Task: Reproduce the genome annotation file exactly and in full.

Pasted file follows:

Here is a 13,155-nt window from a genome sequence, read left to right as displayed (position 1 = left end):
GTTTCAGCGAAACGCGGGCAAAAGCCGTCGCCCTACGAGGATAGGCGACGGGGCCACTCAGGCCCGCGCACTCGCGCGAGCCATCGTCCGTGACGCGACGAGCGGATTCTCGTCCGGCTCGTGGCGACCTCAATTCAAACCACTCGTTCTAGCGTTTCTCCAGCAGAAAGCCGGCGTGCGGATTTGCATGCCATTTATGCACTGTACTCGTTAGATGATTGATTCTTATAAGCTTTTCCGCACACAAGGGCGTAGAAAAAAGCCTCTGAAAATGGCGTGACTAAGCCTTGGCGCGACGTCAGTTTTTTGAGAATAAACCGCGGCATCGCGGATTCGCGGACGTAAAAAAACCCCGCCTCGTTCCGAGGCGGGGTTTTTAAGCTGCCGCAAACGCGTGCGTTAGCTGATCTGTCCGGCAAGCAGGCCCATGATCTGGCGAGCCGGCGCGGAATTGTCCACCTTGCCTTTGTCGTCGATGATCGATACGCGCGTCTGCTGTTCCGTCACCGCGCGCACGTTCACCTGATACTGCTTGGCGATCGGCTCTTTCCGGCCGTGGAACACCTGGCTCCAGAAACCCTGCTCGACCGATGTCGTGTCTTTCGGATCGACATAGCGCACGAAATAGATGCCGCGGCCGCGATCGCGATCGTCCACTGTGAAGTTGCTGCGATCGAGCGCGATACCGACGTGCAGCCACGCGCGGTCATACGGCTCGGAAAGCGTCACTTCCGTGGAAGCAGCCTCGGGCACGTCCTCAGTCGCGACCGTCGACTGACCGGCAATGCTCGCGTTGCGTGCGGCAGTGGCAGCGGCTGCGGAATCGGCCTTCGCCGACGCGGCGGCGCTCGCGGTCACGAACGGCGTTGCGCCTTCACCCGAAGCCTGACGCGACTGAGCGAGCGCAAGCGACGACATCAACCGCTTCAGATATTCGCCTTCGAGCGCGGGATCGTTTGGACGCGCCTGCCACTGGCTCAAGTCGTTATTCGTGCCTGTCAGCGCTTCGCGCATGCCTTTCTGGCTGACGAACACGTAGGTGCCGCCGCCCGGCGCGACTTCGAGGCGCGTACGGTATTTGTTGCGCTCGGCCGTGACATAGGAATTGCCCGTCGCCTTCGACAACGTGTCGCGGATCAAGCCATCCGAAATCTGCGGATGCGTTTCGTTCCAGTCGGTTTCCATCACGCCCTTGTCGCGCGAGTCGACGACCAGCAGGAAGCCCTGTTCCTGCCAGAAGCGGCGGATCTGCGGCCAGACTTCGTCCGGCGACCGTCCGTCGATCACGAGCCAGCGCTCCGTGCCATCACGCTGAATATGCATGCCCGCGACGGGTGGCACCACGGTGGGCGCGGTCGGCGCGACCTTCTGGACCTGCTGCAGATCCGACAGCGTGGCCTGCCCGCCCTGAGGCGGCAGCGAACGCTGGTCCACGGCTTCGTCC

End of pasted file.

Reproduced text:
Here is a 13,155-nt window from a genome sequence, read left to right as displayed (position 1 = left end):
GTTTCAGCGAAACGCGGGCAAAAGCCGTCGCCCTACGAGGATAGGCGACGGGGCCACTCAGGCCCGCGCACTCGCGCGAGCCATCGTCCGTGACGCGACGAGCGGATTCTCGTCCGGCTCGTGGCGACCTCAATTCAAACCACTCGTTCTAGCGTTTCTCCAGCAGAAAGCCGGCGTGCGGATTTGCATGCCATTTATGCACTGTACTCGTTAGATGATTGATTCTTATAAGCTTTTCCGCACACAAGGGCGTAGAAAAAAGCCTCTGAAAATGGCGTGACTAAGCCTTGGCGCGACGTCAGTTTTTTGAGAATAAACCGCGGCATCGCGGATTCGCGGACGTAAAAAAACCCCGCCTCGTTCCGAGGCGGGGTTTTTAAGCTGCCGCAAACGCGTGCGTTAGCTGATCTGTCCGGCAAGCAGGCCCATGATCTGGCGAGCCGGCGCGGAATTGTCCACCTTGCCTTTGTCGTCGATGATCGATACGCGCGTCTGCTGTTCCGTCACCGCGCGCACGTTCACCTGATACTGCTTGGCGATCGGCTCTTTCCGGCCGTGGAACACCTGGCTCCAGAAACCCTGCTCGACCGATGTCGTGTCTTTCGGATCGACATAGCGCACGAAATAGATGCCGCGGCCGCGATCGCGATCGTCCACTGTGAAGTTGCTGCGATCGAGCGCGATACCGACGTGCAGCCACGCGCGGTCATACGGCTCGGAAAGCGTCACTTCCGTGGAAGCAGCCTCGGGCACGTCCTCAGTCGCGACCGTCGACTGACCGGCAATGCTCGCGTTGCGTGCGGCAGTGGCAGCGGCTGCGGAATCGGCCTTCGCCGACGCGGCGGCGCTCGCGGTCACGAACGGCGTTGCGCCTTCACCCGAAGCCTGACGCGACTGAGCGAGCGCAAGCGACGACATCAACCGCTTCAGATATTCGCCTTCGAGCGCGGGATCGTTTGGACGCGCCTGCCACTGGCTCAAGTCGTTATTCGTGCCTGTCAGCGCTTCGCGCATGCCTTTCTGGCTGACGAACACGTAGGTGCCGCCGCCCGGCGCGACTTCGAGGCGCGTACGGTATTTGTTGCGCTCGGCCGTGACATAGGAATTGCCCGTCGCCTTCGACAACGTGTCGCGGATCAAGCCATCCGAAATCTGCGGATGCGTTTCGTTCCAGTCGGTTTCCATCACGCCCTTGTCGCGCGAGTCGACGACCAGCAGGAAGCCCTGTTCCTGCCAGAAGCGGCGGATCTGCGGCCAGACTTCGTCCGGCGACCGTCCGTCGATCACGAGCCAGCGCTCCGTGCCATCACGCTGAATATGCATGCCCGCGACGGGTGGCACCACGGTGGGCGCGGTCGGCGCGACCTTCTGGACCTGCTGCAGATCCGACAGCGTGGCCTGCCCGCCCTGAGGCGGCAGCGAACGCTGGTCCACGGCTTCGTCC